I still remember our Dad, pronouncing your name - de Zutter - many years ago. We were kids then, and never made the connexion as to who and where you were. From time to time, we met with Father de Jaegher who came to see us whenever he came to Belgium as many other of our Dad's friends from China. Our Dad was a banker and very confidential about things. That is maybe why he said so little about "Weihsien". I think he simply didn't want to talk about it!

---

Our little sister, Marylou, born in camp (1944) died two years ago. Janette is married with three grown up kids now (she's not yet a grandma) and her husband is a gynaecologist in a well known Brussels Hospital. I was officer in the Belgian merchant navy and, after that, did business in a wholesaling company in Brussels. I got married, no kids. Now, I'm pre-retired and live on the edge of a forest, less than 10 kilometres away from Louvain-la-Neuve.

---

Enclosed with this message, 2 photos:

You will certainly recognise the piece of parachute we received before leaving Weihsien. Janette is on one side and I'm on the other. Do you still have your piece of parachute?

The other photo, is one of a series I took when Father Hanquet came to visit us this year. From left to right, is Catherine - Janette's daughter, Nicky - my wife, Father Hanquet and Janette. It was a very pleasant afternoon and we all enjoyed listening to all the stories from China, Father Hanquet had to tell us.

---

Just a question,

With nearly sixty years in between, do you remember the Pander family when you were in Weihsien prison camp ?

Tell us more about you ?

Best regards,

Leopold

 

 

De: "leopold pander" <pander.nl@skynet.be>

À: <weihsien@topica.com>

Objet: thanks again, and again ---

Date: jeudi 24 octobre 2002 9:38

 

It has not been written often enough.

Thank you, Natasha for getting it started.

Thank you Mary for all that dynamite you manage to find to get everybody together.

I see it --- like a train.

Prestigious.

Like the Orient Express ----

Natasha showing the way by laying the tracks and organising it all.

Mary, the "locomotive", pulling all the wagons with power and dignity and all of us the "deluxe" wagons of the Orient Express with so many memories.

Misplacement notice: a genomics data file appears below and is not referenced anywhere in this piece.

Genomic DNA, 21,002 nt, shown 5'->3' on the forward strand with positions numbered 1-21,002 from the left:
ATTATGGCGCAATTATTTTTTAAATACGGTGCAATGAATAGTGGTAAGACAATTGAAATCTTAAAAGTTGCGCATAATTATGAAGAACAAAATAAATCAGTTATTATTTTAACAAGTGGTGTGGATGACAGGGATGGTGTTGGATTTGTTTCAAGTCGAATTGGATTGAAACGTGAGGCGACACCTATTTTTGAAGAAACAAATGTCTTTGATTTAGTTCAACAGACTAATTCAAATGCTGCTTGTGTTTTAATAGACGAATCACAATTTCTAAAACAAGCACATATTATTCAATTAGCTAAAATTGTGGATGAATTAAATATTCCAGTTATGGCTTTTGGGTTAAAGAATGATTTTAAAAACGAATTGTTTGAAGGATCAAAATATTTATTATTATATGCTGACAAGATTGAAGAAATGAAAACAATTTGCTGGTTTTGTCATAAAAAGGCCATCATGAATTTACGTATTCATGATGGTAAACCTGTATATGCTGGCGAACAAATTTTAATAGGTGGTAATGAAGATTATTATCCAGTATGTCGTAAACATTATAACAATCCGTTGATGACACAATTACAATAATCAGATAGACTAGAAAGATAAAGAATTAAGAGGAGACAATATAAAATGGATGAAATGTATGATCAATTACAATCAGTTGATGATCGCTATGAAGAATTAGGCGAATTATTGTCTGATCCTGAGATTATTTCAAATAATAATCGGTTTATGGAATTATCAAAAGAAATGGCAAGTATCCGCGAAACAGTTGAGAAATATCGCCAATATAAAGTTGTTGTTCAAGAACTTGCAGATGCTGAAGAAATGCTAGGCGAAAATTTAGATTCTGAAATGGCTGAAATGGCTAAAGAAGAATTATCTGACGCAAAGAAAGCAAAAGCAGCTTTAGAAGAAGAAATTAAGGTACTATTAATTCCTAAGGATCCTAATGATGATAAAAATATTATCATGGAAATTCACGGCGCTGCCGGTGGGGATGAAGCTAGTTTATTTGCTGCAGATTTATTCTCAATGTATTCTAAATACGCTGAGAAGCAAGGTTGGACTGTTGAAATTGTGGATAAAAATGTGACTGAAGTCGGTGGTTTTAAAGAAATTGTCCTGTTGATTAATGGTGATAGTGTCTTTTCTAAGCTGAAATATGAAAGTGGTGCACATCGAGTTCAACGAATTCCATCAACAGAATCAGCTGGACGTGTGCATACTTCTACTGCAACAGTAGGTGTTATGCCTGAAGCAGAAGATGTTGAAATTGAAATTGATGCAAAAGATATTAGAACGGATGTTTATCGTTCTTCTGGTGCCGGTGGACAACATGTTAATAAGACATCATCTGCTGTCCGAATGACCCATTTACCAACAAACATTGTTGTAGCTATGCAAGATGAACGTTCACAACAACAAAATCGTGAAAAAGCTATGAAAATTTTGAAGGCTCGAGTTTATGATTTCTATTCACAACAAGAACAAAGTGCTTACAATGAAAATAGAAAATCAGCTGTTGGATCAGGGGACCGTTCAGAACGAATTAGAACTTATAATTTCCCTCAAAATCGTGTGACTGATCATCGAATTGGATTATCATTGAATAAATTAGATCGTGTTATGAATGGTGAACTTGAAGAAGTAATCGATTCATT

Merci encore. Vous êtes tous formidables.

Best regards,

Leopold

 

De: "leopold pander" <pander.nl@skynet.be>

À: <weihsien@topica.com>

Objet: Re: Father Hanquet

Date: jeudi 24 octobre 2002 17:28

 

Dear Albert,

 

We were really very happy to receive your e-mail yesterday with the many messages from the topica site. Though I don't remember anything of Weihsien (or so little).

I just phoned Father Hanquet to tell him that we got your message and also to give him your address in Kansas City. He said that he would write to you, in French (of course). He is very busy and his days are overloaded, and, as we say in French: "il déborde d'énergie". Whenever he speaks of China, time stops, ----- and we all listen.

Here is his personal address:

 

Monsieur l'Abbé Emmanuel HANQUET

Rue des Buissons, 1-201

1348 - LOUVAIN-LA-NEUVE

Belgium

 

Best regards,    Leopold

 

De: "Albert Dezutter" <albertdezutter@worldnet.att.net>

À: <weihsien@topica.com>

Objet: to Dwight Whipple

Date: jeudi 24 octobre 2002 21:24

 

Dear Dwight,

 

I quite agree with you that the climate between Protestants and Catholics has changed substantially -- thank God!

I'm glad to read in one of your prior messages that your father, Elden Whipple, is still alive. I remember playing chess with him in a tournament at the Tsingtao compound.

You ask where I am. I live in Kansas City, Missouri. I am editor of The Catholic Key, weekly newspaper for the Diocese of Kansas City-St. Joseph.

  Now a general question. Can you or anyone tell me how to post an e-mail to the topica site without replying to a previous e-mail?

  Albert de Zutter

 

De: "Dwight W. Whipple" <thewhipples@attbi.com>

À: <weihsien@topica.com>

Objet: POST

Date: jeudi 24 octobre 2002 22:17

 

 

Hi Albert

Just go the Topica List page and up in the right hand corner there is a  box with the word "Post"  Just click on that and a New Message to "w  internees" page will appear.  Write your message, as I am doing now and  it will be posted on the Topica List.  Hope this helps!

~dwight whipple

 

De: "Dwight W. Whipple" <thewhipples@attbi.com>

À: <weihsien@topica.com>

Objet: Re: to Dwight Whipple

Date: jeudi 24 octobre 2002 22:22